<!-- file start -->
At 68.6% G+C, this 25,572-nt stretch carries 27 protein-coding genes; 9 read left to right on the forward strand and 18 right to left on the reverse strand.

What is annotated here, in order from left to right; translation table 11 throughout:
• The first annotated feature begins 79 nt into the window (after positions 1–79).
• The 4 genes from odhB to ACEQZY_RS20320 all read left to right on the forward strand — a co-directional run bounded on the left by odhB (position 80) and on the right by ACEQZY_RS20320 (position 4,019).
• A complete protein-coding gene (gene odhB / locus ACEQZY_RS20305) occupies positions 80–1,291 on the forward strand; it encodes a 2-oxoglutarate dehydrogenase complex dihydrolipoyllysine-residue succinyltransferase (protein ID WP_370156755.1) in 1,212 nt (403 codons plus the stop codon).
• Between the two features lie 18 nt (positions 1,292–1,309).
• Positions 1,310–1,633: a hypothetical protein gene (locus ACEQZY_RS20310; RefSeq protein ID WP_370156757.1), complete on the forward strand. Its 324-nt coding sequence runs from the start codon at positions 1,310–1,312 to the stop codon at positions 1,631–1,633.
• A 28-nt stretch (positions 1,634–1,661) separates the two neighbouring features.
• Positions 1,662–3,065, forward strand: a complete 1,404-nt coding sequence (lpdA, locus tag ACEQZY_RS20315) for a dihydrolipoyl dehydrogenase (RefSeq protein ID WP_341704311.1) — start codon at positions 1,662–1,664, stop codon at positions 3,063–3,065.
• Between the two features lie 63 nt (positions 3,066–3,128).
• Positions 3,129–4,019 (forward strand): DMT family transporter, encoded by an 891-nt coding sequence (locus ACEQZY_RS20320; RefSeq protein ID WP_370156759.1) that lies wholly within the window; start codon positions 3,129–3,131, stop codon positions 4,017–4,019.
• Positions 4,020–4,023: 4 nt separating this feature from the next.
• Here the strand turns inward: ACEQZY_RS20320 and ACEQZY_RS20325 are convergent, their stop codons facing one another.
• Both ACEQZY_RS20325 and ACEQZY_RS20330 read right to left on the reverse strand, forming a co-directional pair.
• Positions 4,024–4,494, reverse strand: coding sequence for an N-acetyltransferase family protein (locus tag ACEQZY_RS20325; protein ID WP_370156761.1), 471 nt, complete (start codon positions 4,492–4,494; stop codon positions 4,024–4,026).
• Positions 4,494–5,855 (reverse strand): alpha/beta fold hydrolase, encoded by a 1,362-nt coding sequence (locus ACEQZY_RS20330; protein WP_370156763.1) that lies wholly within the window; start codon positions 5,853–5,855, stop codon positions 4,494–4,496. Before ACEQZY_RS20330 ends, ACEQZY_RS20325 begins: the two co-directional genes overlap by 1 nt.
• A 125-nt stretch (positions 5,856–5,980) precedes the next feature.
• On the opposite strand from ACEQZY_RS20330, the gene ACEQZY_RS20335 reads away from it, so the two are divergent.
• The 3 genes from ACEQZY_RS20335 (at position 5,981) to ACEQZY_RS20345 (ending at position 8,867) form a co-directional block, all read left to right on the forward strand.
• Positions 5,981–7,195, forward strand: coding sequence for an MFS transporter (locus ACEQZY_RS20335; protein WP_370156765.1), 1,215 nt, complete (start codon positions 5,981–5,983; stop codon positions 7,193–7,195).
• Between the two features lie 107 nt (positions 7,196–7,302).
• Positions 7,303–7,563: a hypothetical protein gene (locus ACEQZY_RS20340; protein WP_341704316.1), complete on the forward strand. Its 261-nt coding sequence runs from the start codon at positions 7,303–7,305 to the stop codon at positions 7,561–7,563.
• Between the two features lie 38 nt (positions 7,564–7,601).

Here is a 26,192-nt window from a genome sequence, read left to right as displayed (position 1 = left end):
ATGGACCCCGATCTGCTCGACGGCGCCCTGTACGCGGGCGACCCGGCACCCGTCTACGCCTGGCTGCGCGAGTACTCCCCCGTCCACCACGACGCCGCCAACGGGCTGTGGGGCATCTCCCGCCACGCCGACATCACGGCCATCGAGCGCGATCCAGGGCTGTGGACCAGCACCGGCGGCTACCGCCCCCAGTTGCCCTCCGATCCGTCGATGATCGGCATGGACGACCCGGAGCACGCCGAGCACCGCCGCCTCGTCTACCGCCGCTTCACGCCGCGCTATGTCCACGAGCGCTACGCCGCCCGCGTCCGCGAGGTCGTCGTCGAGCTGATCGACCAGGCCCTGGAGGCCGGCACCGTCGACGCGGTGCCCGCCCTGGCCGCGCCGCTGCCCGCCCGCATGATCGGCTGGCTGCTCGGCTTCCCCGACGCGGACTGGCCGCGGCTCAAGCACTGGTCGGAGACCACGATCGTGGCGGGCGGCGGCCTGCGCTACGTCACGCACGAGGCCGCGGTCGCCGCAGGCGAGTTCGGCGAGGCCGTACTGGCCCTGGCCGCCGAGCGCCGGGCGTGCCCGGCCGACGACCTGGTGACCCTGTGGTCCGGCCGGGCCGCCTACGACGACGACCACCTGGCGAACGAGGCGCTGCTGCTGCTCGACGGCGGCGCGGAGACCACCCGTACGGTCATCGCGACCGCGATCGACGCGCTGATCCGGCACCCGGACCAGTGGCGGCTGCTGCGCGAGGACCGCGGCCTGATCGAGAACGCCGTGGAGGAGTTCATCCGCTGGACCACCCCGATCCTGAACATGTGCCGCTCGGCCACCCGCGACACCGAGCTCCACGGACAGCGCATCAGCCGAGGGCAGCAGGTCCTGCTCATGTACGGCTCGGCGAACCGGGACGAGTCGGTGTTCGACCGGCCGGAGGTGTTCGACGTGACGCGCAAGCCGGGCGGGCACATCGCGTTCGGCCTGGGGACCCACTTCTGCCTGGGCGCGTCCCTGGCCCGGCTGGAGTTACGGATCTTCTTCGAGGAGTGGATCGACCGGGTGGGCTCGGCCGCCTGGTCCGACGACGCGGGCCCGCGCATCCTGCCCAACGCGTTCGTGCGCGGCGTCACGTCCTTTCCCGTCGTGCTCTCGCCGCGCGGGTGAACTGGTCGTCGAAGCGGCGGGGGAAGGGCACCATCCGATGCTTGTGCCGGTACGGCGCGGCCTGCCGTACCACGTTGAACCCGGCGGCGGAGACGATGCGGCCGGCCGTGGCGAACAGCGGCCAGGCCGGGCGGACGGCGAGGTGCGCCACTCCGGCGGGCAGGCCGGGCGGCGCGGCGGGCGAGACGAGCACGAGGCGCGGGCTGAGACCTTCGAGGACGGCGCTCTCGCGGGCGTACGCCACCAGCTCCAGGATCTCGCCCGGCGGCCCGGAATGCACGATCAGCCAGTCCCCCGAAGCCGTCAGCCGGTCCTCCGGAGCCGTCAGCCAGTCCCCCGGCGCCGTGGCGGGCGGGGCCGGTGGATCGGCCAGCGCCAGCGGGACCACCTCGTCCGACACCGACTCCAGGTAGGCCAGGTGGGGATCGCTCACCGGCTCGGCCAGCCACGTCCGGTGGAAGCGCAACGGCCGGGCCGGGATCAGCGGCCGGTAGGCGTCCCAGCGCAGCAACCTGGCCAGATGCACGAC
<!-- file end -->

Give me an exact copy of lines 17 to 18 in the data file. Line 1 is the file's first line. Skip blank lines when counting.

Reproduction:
• A 125-nt stretch (positions 5,856–5,980) precedes the next feature.
• On the opposite strand from ACEQZY_RS20330, the gene ACEQZY_RS20335 reads away from it, so the two are divergent.